Scans taken before meditation training showed activity in a brain area crucially involved in creating the feeling of where and how intense a painful stimulus is, but when participants were meditating no activity could be detected.
Meditation produces powerful pain-relieving effects in the brain - actually more potent than pain relieving drugs - according to new research published Apr 6 by the Journal of Neuroscience.
“This is the first study to show that only a little over an hour of meditation training can dramatically reduce both the experience of pain and pain-related brain activation,” says lead author Fadel Zeidan, PhD, a research fellow at Wake Forest Baptist Medical Center.
“We found a big effect - about a 40% reduction in pain intensity and a 57% reduction in pain unpleasantness,” Dr. Zeidan explains.
“Meditation produced a greater reduction in pain than even morphine or other pain-relieving drugs, which typically reduce pain ratings by about 25%.”
For the study, 15 healthy volunteers who had never meditated attended four 20-minute classes to learn a meditation technique known as focused attention.
Focused attention is a form of mindfulness meditation where people are taught to attend to the breath and let go of distracting thoughts and emotions.(1)
Special Type of Imaging Reveals Effect
Both before and after meditation training, study participants’ brain activity was examined using a special type of imaging - arterial spin labeling magnetic resonance imaging (ASL MRI) - that captures longer duration brain processes, such as meditation, better than a standard MRI scan of brain function.
During these scans, a pain-inducing heat device was placed on the participants’ right legs. This device heated a small area of their skin to 120° Fahrenheit, a temperature that most people find painful, over a 5-minute period.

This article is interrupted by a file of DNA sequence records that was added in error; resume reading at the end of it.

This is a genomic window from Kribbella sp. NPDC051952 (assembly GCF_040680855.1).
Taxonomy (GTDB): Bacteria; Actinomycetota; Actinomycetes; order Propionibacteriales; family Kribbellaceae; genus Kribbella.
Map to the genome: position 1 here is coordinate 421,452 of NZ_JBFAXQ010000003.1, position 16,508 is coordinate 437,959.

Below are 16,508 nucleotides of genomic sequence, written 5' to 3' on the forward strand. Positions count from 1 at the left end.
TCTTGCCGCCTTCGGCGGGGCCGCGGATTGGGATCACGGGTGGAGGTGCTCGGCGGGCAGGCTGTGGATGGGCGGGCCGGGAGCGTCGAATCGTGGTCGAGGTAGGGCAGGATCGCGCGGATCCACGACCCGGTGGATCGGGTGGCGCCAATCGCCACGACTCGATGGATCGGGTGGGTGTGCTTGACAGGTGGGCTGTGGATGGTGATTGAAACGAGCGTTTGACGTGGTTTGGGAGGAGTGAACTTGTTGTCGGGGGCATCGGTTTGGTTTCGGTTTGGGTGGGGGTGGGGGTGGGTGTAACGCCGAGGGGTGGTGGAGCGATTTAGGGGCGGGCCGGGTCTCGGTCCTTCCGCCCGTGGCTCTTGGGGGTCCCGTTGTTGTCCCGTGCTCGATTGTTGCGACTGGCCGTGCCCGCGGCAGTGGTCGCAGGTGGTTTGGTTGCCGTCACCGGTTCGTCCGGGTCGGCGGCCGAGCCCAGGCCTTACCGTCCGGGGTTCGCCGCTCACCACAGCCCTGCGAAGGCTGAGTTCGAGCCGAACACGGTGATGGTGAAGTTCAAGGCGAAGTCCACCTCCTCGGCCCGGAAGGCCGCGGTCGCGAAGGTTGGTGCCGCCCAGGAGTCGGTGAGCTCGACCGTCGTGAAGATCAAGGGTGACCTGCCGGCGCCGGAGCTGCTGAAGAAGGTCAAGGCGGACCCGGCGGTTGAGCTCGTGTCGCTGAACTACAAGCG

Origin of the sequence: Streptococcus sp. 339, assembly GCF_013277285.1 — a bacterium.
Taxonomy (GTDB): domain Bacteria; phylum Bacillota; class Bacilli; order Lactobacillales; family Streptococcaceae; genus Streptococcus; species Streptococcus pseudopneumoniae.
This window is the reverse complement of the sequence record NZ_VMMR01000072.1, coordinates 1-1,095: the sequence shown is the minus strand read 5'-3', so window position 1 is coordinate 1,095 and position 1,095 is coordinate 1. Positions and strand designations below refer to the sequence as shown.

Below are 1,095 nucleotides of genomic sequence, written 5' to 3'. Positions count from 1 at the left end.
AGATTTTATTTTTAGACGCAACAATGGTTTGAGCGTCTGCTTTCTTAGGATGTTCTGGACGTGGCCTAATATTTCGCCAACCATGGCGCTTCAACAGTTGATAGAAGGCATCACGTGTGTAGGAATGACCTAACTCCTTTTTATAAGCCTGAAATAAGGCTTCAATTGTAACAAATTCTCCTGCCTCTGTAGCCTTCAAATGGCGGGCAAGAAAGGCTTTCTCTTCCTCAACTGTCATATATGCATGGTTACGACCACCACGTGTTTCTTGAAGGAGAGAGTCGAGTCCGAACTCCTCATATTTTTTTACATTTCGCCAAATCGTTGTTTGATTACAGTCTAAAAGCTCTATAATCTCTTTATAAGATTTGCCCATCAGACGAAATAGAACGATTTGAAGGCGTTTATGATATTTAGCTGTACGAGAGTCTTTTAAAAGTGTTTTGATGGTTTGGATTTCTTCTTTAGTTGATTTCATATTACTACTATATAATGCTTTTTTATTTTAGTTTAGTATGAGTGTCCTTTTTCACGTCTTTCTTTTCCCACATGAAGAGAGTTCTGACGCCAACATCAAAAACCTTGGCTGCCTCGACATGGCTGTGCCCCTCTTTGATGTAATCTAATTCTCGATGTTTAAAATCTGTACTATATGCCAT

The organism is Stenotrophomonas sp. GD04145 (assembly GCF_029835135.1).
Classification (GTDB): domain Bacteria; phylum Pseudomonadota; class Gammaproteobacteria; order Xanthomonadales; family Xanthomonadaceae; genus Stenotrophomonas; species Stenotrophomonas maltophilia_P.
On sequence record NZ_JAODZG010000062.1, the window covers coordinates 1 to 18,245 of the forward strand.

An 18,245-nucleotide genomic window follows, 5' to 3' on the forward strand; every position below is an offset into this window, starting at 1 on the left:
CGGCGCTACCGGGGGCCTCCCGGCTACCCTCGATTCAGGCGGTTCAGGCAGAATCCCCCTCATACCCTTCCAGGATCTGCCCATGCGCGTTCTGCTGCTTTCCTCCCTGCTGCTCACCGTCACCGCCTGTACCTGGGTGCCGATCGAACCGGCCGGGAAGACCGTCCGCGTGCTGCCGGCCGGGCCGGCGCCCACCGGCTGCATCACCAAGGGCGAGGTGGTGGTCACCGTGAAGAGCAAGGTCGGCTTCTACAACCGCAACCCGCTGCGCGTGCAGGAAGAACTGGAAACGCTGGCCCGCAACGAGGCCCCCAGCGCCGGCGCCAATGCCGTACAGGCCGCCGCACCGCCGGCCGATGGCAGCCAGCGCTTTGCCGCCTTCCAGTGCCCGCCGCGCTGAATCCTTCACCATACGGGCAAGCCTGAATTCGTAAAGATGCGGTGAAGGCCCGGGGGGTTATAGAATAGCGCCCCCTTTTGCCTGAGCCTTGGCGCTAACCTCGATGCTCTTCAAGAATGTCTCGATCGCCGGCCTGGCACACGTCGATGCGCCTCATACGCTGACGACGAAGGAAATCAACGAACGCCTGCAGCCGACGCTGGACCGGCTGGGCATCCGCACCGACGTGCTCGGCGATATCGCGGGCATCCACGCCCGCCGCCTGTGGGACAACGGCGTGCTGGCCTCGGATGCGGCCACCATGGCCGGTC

The scans taken after meditation training showed that every participant’s pain ratings were reduced, with decreases ranging from 11% to 93% Dr. Zeidan said.
At the same time, meditation significantly reduced brain activity in the primary somatosensory cortex, an area that is crucially involved in creating the feeling of where and how intense a painful stimulus is.
The scans taken before meditation training showed activity in this area was very high. However, when participants were meditating during the scans, activity in this important pain-processing region could not be detected.
The research also showed that meditation increased brain activity in areas including the:
• Anterior cingulate cortex,
• Anterior insula, and
• Orbito-frontal cortex.
“These areas all shape how the brain builds an experience of pain from nerve signals that are coming in from the body,” said Robert C. Coghill, PhD, senior author of the study and associate professor of neurobiology and anatomy at Wake Forest Baptist.
“Consistent with this function, the more that these areas were activated by meditation the more that pain was reduced,” he adds. “One of the reasons that meditation may have been so effective in blocking pain was that it did not work at just one place in the brain, but instead reduced pain at multiple levels of processing.”
Zeidan and colleagues believe that meditation has great potential for clinical use because so little training was required to produce such dramatic pain-relieving effects.
“This study shows that meditation produces real effects in the brain and can provide an effective way for people to substantially reduce their pain without medications,” Dr. Zeidan believes.
Funding for the study was provided by the Mind and Life Institute in Boulder, Colorado (co-founded by the Dalai Lama), and the Center for Biomolecular Imaging at Wake Forest Baptist.
1. For a simple guide on focused attention meditation using the breath, see Dr. William Collinge’s article “The Healing Power of Deep Relaxation – Simple, Proven Techniques for Calming Your Mind and Body.”
Source: Wake Forest Baptist news release, Apr 6, 2011